by Amanda Morgan, M.D.
Now that you are outfitted with all the appropriate Bold Betties apparel and gear, let’s talk about how to fuel your adventure. Hiking and backpacking burn a TON of calories (yay!) and that number increases according to the amount of weight carried, distance traveled and elevation gained. Eating and staying hydrated are equally important and, in addition to water, carbohydrates and sodium in food help to store body water. This may sound like a good excuse to pack all your favorite junk foods, but we think you will feel better with some healthier, but no less tasty, options.
There are two important things to consider when planning your adventure meals:
- Size: Large items will be harder to pack and will add weight which may need to be limited depending on the length of your trip and size of your pack.
- Spoilage: Longer trips require food that keeps better due to lack of refrigeration. We like to eat small meals or snacks every couple of hours while hiking rather than fewer large meals because it keeps our energy up and is more convenient. Additionally you should know that it is always better to have EXTRA food in case of an emergency. This is an adventure, not a diet!
BREAKFAST IN THE BACKCOUNTRY
If you have a camp stove or other means to boil water, instant hot cereal is a great base to which you can add:
- any kind of seeds (chia, pumpkin, sunflower),
- nuts (almonds, walnuts, pecans),
- dried fruit, and
- flavored protein powder
If you can’t live without a daily caffeine fix, Starbucks’ Via brand of instant coffee comes in convenient individual packets in multiple flavors and is perfect for backpacking coffee. Tea bags also work well.
If you can’t boil water or don’t want to carry a stove, energy bars such as Cliff, Luna and Odwalla pack well, are nutritionally better than granola bars with added fiber and protein and actually taste decent! Justin’s and Barney Butter brands of nut butters sell individual packets of nut butter that can be spread on crackers and whole wheat wraps or tortillas which tend to hold up better than bread.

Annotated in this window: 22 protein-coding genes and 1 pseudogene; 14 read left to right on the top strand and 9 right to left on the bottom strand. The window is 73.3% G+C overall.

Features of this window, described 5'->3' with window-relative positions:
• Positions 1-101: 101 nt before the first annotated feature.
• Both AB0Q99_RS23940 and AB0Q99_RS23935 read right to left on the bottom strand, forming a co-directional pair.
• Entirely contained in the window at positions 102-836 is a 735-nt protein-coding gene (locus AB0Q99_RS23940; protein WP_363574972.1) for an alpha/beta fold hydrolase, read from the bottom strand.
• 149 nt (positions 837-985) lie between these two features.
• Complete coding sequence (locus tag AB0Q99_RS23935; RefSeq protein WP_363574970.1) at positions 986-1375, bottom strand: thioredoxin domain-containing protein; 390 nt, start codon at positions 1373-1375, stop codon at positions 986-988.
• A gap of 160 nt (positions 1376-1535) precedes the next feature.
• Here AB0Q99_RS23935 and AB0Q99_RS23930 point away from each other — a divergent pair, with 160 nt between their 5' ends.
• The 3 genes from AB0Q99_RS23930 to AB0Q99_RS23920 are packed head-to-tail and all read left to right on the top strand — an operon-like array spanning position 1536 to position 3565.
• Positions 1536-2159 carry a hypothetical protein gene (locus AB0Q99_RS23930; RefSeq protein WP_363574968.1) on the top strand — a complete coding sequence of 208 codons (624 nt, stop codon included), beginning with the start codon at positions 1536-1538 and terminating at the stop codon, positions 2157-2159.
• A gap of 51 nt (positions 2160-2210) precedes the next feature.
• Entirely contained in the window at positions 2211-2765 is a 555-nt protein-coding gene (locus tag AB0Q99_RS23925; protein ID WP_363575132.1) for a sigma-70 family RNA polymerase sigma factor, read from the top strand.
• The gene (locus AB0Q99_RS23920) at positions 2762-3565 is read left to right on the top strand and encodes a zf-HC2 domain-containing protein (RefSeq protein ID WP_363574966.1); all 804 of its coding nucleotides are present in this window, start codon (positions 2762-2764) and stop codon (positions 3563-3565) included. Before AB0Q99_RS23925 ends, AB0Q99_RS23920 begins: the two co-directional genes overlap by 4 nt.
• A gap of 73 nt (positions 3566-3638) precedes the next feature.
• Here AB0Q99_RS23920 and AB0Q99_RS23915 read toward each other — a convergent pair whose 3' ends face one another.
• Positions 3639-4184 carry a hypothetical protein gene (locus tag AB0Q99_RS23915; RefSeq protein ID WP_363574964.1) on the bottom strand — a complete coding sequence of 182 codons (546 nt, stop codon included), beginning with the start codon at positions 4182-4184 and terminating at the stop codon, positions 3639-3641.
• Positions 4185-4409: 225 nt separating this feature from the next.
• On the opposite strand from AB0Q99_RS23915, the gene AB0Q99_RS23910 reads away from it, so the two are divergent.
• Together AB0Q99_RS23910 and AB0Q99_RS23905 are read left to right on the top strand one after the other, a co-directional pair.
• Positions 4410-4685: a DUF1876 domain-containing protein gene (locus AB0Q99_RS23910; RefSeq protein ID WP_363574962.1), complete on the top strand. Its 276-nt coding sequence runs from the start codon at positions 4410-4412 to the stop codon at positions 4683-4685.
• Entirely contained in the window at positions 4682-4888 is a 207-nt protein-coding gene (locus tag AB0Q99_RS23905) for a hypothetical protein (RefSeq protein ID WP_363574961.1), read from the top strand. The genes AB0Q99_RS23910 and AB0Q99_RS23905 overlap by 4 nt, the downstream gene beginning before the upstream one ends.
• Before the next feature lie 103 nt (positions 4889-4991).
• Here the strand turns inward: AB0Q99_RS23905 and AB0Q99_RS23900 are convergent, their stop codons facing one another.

For meals and snacks throughout the day, we like to think “happy hour” because we look forward to eating and happy hour food is good at any hour! Here are some of our favorites:
- Hummus: Some hummus brands sell single serving packages, but you can also pack your own in 4 ounce, plastic tupperware containers. Bring along some carrot and/or celery sticks for shorter trips or pita bread for longer trips, which comes in whole wheat as well as regular and mini sizes.
- Cheese: A decent protein source with many good options such as Babybel minis packaged in wax rounds and good old-fashioned string cheese. We like to get a little gourmet with individual wedges of brie and dried apples or banana chips.
- Meat: Jerky is a hiking staple, comes in multiple flavors, forms (turkey, beef, soy) and is healthy.
- Dessert: Salted dark chocolate and chocolate covered nuts or fruit are always welcome and pack well. If you are feeling more ambitious, try our no-bake trail bites (recipe below) and feel free to customize the recipe to your taste for happy, healthy hiking!
BOLD BETTIES BITES (No Bake)
1 cup rolled oats
1 cup shredded unsweetened coconut (we like toasted)
½ cup flax meal (can use ½ cup seeds ground in a coffee grinder or food processor)
½ cup mini chocolate chips (can use M&Ms, Reece’s pieces, butterscotch chips, ect)
1/3 cup honey (can use agave nectar or brown rice syrup)
½ cup nut butter (can use peanut, almond, soy nut, sunflower, ect)
1 tsp vanilla extract
½ tsp sea salt
- Mix all ingredients until well combined (mixture will be sticky)
- Refrigerate, covered with plastic wrap for at least one hour
- Roll the dough into individual balls about one inch in diameter (you can use a tablespoon as a scoop to help keep them uniform in size)
- Store refrigerated in an airtight container or freeze and pack frozen as they will thaw by the time you plan to eat them on the trail (depending on climate conditions)